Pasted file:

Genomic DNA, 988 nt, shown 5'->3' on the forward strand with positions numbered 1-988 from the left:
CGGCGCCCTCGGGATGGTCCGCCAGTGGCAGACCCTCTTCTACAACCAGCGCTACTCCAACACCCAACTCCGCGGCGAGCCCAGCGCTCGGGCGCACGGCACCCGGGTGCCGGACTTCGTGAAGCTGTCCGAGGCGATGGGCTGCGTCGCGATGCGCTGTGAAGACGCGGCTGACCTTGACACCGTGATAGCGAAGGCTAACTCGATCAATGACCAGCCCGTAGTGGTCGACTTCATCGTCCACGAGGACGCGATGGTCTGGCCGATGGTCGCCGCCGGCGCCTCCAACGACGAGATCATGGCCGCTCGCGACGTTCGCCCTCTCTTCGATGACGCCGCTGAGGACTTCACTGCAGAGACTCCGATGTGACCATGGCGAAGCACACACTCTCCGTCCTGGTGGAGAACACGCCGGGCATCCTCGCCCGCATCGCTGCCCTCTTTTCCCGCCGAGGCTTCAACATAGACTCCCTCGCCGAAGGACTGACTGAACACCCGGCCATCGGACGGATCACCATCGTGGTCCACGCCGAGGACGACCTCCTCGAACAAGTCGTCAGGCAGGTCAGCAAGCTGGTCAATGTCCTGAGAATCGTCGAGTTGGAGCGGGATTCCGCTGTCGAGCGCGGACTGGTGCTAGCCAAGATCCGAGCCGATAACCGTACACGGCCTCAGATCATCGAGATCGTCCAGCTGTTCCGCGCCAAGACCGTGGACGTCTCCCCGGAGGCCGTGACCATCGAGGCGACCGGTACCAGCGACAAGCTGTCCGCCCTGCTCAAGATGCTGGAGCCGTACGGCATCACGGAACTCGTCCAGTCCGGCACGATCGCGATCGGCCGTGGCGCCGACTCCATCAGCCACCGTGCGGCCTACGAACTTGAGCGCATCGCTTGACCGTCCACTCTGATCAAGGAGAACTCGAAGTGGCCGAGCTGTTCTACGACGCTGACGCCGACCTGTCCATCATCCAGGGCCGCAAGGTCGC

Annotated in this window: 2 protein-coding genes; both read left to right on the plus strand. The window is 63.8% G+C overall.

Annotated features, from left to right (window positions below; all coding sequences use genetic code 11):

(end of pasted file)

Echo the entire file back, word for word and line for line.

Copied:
Genomic DNA, 988 nt, shown 5'->3' on the forward strand with positions numbered 1-988 from the left:
CGGCGCCCTCGGGATGGTCCGCCAGTGGCAGACCCTCTTCTACAACCAGCGCTACTCCAACACCCAACTCCGCGGCGAGCCCAGCGCTCGGGCGCACGGCACCCGGGTGCCGGACTTCGTGAAGCTGTCCGAGGCGATGGGCTGCGTCGCGATGCGCTGTGAAGACGCGGCTGACCTTGACACCGTGATAGCGAAGGCTAACTCGATCAATGACCAGCCCGTAGTGGTCGACTTCATCGTCCACGAGGACGCGATGGTCTGGCCGATGGTCGCCGCCGGCGCCTCCAACGACGAGATCATGGCCGCTCGCGACGTTCGCCCTCTCTTCGATGACGCCGCTGAGGACTTCACTGCAGAGACTCCGATGTGACCATGGCGAAGCACACACTCTCCGTCCTGGTGGAGAACACGCCGGGCATCCTCGCCCGCATCGCTGCCCTCTTTTCCCGCCGAGGCTTCAACATAGACTCCCTCGCCGAAGGACTGACTGAACACCCGGCCATCGGACGGATCACCATCGTGGTCCACGCCGAGGACGACCTCCTCGAACAAGTCGTCAGGCAGGTCAGCAAGCTGGTCAATGTCCTGAGAATCGTCGAGTTGGAGCGGGATTCCGCTGTCGAGCGCGGACTGGTGCTAGCCAAGATCCGAGCCGATAACCGTACACGGCCTCAGATCATCGAGATCGTCCAGCTGTTCCGCGCCAAGACCGTGGACGTCTCCCCGGAGGCCGTGACCATCGAGGCGACCGGTACCAGCGACAAGCTGTCCGCCCTGCTCAAGATGCTGGAGCCGTACGGCATCACGGAACTCGTCCAGTCCGGCACGATCGCGATCGGCCGTGGCGCCGACTCCATCAGCCACCGTGCGGCCTACGAACTTGAGCGCATCGCTTGACCGTCCACTCTGATCAAGGAGAACTCGAAGTGGCCGAGCTGTTCTACGACGCTGACGCCGACCTGTCCATCATCCAGGGCCGCAAGGTCGC

Annotated in this window: 2 protein-coding genes; both read left to right on the plus strand. The window is 63.8% G+C overall.

Annotated features, from left to right (window positions below; all coding sequences use genetic code 11):